But Citizens Energy denies these claims. The consent decree between Citizens Energy and the Environmental Protection Agency requires them to build a tunnel system that can hold 250 million gallons of sewage per rain event. Mike Miller, manager for the DigIndy Tunnel System, said changes to the plans over the years should allow the tunnels to capture 280-290 million gallons.

“Unless the EPA came out with new regulations that required us to build beyond what we've already committed to, we will continue to monitor and modify and meet that criteria,” Miller said.

Miller said they will continue to conduct post-construction monitoring on the tunnels once they’re completely finished by the end of next year. They’ve already started some of the monitoring by doing real-time assessments that compare the tunnel’s collection rates to rainwater data from 2022-2023. But they currently don’t have plans to update or construct new tunnels beyond the current DigIndy project.

McGrevy: There have been some efforts to pressure states and the federal government into implementing climate change policies. Is it working? 

Gabriel: The Biden Administration has poured billions of dollars into trying to fix water sources near nature preserves and in urban areas. That includes efforts to improve water efficiency and climate resilience. But some republican-led states have fought back against federal efforts to clean up municipal water supplies.

For decades, the Clean Water Act has helped clean up water sources across the country by setting water quality standards and regulating pollutant discharges into water bodies. That changed after the Sackett v. EPA ruling last year. That’s when the Supreme Court made a more restrictive definition of what qualifies as a water of the United States under the Clean Water Act. Now, developers can sidestep permits and regulations and states don’t have to clean up as many water sources.

Burke Griggs, a professor of law with Washburn University in Kansas, said Des Moines, Iowa could be used as an example. The city sued enormous pork and meat processing plants and the nearby farms that let tainted water flow downstream.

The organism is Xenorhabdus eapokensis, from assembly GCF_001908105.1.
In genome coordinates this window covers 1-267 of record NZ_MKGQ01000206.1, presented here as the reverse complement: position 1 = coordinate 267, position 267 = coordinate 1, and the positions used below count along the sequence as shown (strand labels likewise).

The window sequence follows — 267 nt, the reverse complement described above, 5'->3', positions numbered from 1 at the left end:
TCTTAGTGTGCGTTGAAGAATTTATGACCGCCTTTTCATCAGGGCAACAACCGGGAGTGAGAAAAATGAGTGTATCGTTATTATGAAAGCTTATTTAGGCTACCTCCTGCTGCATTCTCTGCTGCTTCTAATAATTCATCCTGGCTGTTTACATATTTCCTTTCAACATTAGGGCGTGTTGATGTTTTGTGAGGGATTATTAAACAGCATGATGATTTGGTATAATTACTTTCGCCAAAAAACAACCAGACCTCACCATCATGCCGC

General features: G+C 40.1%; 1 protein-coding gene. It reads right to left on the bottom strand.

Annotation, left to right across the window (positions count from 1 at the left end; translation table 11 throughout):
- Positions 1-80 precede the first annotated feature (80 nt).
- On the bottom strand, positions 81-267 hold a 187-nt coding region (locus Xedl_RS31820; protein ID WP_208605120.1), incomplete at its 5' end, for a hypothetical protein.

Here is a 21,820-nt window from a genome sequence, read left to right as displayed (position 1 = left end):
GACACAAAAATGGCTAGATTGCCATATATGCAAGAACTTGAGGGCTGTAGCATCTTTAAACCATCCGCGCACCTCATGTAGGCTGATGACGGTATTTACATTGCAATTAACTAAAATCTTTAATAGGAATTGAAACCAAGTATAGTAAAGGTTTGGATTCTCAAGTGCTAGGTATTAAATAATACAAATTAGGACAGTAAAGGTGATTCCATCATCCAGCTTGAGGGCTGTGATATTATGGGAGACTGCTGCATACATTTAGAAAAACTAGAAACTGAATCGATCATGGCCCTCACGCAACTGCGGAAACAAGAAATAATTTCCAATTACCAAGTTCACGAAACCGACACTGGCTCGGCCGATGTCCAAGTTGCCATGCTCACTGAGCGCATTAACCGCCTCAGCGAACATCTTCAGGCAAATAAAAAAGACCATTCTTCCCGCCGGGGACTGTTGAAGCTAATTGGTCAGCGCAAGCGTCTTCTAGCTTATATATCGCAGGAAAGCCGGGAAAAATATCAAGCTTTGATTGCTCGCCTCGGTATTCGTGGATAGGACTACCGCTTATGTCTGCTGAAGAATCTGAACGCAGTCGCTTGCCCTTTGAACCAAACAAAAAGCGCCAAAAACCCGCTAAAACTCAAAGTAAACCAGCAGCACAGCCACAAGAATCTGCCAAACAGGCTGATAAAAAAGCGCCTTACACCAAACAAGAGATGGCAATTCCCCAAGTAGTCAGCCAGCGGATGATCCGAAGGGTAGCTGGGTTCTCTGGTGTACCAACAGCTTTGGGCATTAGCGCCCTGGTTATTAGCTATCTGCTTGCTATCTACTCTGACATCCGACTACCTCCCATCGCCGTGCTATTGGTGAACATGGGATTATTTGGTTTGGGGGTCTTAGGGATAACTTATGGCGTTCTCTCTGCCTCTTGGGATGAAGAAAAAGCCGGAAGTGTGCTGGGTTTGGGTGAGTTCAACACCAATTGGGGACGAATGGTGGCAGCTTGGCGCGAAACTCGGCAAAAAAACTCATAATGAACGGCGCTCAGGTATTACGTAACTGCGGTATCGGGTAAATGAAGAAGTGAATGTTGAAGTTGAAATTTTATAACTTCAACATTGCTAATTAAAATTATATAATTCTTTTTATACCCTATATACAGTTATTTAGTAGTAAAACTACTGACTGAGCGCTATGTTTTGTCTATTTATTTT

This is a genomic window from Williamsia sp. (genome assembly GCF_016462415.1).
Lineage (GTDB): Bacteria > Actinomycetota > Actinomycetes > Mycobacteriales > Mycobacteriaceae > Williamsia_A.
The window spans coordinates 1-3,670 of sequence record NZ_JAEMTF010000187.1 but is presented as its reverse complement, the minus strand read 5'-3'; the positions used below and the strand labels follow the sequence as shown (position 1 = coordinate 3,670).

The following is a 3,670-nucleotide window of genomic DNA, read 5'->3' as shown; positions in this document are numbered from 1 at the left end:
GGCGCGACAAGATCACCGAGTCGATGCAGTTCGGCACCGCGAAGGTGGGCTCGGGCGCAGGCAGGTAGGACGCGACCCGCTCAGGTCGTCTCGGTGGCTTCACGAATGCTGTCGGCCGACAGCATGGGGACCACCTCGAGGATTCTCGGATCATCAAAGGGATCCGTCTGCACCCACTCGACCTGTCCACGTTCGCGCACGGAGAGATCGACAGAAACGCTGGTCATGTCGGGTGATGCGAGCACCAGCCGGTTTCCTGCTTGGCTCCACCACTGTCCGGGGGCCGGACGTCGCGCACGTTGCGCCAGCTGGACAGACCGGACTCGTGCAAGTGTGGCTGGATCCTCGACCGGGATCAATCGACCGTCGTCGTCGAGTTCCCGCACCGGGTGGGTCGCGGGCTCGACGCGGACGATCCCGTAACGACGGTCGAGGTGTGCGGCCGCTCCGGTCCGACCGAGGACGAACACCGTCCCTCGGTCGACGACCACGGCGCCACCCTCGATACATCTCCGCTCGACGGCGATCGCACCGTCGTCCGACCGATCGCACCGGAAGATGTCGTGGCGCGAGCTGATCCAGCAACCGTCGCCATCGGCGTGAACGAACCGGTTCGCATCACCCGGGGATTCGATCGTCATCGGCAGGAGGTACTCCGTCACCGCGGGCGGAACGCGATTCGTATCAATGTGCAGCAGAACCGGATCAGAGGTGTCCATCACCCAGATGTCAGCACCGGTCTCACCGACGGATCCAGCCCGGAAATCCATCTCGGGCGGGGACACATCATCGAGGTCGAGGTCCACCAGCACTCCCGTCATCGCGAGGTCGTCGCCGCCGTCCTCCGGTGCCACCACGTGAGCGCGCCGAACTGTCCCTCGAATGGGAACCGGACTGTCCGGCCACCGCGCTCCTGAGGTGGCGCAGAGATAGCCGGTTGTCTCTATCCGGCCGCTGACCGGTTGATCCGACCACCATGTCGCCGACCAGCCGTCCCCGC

“You're downstream from 200 farms — all of which are polluting the river. But they're mostly exempt from the Clean Water Act,” Griggs said. “How do you hold them accountable?”

“Well, the city of Des Moines could pass a municipal statute [or] regulation saying, ‘You can't pollute the water.’ Well, that raises all sorts of legal problems because under the Constitution, federal law is supreme to state law. So it's very hard for the states to regulate themselves out of this.”

McGrevy: It seems from what you’re saying that water quality problems are not going away. In fact, they will get worse by climate change, but the politics are so polarizing and it’s becoming harder to solve those problems. So, in the meantime, what can people like you and I do on an individual level to protect our water sources?  

Gabriel: Griggs said people need to recognize the importance of civic and political engagement when it comes to water issues. Then, there is environmental justice. Many of the older water systems with lead pipes for example are located in poorer, Black and brown communities. But now, with gentrification and climate change, more affluent communities can also be impacted by poor water quality.

On a day-to-day basis, small actions can make a big impact, like picking up your dog poop, which is a huge source of E. coli. People should also be careful when doing an oil change on their car so the oil doesn’t leak onto someone's yard. Not fertilizing your yard also helps. But if you must, check the forecast and don’t do it if it’s going to rain the next few days. Otherwise, the rain will wash those chemicals into our storm drains and they’ll end up in the water system.

McGrevy: Thank you for the great information.

If you have any questions about our healthcare system, questions you’re too shy to ask your doctor, or other health questions, please reach out to us. We’ll be back with more health information at your next Checkup. Stay safe.

The Checkup by Side Effects Public Media is a regular audio segment that airs on the radio and on WFYI's daily podcast, WFYI News Now.

Contact WFYI’s health reporter Elizabeth Gabriel at egabriel@wfyi.org.

Side Effects Public Media is a health reporting collaboration based at WFYI in Indianapolis. We partner with NPR stations across the Midwest and surrounding areas — including KBIA and KCUR in Missouri, Iowa Public Radio, Ideastream in Ohio and WFPL in Kentucky.